Jesus pointed out that the one who came back was a Samaritan (a "foreigner.")
A five minute lesson lasted an hour and a half as discussion and more questions developed. Amazing how just a small passage can elicit so much discussion. And, as you can see, this group isn't afraid of questions.
It was good.
Then, I posed this question, "Was the point of this story to squelch the racism of the Jewish followers around Jesus?" It was agreed that this was a point, even if not the main point. It was, in fact, one of many, but definitely one of the major reasons for the healing of the Samaritan.
Our group last night was a mix of culture and races. So, I asked this question, "What about church? Is there still a sense of discomfort or racism within the church in the west?"
For the millenial generation, this is a BIG DEAL and the discussion was healthy and powerful.
These young adults spoke up, gave their opinions and agreed that we have come far, but have far to go as the American church. What I found exciting was that their opinions on this issue were biblically-based and not just culturally-defined.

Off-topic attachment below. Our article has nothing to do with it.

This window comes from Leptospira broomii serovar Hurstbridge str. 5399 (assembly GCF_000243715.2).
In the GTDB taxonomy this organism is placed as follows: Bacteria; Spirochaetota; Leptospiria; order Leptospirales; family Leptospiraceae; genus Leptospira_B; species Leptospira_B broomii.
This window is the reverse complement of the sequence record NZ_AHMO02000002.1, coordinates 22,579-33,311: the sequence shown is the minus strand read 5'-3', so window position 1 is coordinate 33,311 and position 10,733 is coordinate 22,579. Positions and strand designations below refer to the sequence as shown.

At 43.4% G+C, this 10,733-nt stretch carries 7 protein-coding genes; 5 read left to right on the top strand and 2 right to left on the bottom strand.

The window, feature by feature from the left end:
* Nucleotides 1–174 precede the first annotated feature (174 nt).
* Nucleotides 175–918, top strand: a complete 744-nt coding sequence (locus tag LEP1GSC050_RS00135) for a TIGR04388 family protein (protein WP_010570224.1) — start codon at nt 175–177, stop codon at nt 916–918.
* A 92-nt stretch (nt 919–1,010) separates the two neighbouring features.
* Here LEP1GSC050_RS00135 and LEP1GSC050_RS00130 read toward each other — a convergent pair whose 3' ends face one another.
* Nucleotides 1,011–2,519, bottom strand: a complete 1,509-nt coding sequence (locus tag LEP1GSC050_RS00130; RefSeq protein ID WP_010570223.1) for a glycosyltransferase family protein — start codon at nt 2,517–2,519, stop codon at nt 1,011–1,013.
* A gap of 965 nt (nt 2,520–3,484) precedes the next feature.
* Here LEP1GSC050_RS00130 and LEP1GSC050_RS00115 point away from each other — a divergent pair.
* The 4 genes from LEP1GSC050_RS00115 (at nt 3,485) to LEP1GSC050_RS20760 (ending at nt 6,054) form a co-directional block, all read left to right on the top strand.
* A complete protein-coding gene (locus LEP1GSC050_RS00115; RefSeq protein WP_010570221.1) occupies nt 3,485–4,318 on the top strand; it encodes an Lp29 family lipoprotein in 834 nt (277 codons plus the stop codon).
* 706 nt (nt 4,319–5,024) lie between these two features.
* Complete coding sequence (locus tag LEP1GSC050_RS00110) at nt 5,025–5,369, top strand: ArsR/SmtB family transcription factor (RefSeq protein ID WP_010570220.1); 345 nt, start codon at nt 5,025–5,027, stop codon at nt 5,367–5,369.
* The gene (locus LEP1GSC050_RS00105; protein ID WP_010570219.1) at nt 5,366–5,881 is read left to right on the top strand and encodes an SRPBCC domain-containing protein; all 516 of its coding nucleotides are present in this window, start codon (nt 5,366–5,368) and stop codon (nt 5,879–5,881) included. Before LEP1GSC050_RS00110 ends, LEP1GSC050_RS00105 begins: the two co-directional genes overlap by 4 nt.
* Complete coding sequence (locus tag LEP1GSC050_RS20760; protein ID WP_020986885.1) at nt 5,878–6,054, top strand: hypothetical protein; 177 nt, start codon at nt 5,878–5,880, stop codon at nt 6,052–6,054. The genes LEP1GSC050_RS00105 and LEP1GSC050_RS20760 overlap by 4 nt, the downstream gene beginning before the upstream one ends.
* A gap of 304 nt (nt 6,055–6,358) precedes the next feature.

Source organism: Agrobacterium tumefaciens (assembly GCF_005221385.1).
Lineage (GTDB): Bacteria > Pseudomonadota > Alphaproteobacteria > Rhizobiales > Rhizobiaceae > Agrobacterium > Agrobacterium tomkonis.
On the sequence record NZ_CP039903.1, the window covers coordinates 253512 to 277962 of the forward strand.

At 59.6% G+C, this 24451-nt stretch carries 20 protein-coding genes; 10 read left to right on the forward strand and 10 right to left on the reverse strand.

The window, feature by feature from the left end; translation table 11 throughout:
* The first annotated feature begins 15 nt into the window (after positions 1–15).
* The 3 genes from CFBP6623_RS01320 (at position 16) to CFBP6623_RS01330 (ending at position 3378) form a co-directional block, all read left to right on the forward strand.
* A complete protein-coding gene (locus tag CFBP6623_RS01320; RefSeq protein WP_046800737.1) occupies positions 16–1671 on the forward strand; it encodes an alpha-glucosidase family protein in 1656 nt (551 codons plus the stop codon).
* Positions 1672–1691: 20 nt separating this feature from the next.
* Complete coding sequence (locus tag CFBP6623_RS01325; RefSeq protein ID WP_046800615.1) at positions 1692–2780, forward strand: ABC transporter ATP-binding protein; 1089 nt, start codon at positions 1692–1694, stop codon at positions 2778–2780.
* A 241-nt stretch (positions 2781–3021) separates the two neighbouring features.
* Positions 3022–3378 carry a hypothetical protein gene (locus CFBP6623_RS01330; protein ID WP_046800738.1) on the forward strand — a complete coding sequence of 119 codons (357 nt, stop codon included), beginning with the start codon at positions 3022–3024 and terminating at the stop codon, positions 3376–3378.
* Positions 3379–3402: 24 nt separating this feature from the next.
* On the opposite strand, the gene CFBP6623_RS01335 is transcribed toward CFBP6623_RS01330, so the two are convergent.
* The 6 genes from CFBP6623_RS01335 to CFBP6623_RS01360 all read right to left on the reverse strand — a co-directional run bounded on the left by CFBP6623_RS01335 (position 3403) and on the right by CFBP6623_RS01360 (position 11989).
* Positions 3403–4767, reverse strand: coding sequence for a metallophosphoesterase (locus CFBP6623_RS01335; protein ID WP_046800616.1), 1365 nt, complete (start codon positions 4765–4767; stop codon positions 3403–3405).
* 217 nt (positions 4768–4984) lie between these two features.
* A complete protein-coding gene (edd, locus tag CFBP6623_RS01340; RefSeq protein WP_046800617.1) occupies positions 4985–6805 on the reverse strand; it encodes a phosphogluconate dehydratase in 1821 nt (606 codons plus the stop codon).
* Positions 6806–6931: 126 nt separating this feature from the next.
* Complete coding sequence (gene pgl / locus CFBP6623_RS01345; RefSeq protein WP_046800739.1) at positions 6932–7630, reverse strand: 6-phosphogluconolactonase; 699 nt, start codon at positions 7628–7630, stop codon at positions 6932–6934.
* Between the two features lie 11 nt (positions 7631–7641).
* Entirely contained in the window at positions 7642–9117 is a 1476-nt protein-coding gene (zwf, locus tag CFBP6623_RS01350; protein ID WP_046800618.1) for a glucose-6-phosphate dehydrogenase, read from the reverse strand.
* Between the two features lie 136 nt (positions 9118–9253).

THE COLOR-BLIND GENERATION
This generation, which may be as "color-blind" as any in our American history, truthfully shared their realities.
A BI-RACIAL MAN
A bi-racial man shared how when first invited to our church as a teenager, he was hesitant. He wanted to know if there were any people in our church like him? I asked "What do you mean 'like you?'" He clearly expressed that he was referring to race. He said, "I didn't want to be the only black man in the room." He explained that he was seeking to come, but not be stared at or looked down upon because of his biracial culture. (BTW - He's one of our worship leaders now.)
A HISPANIC WOMAN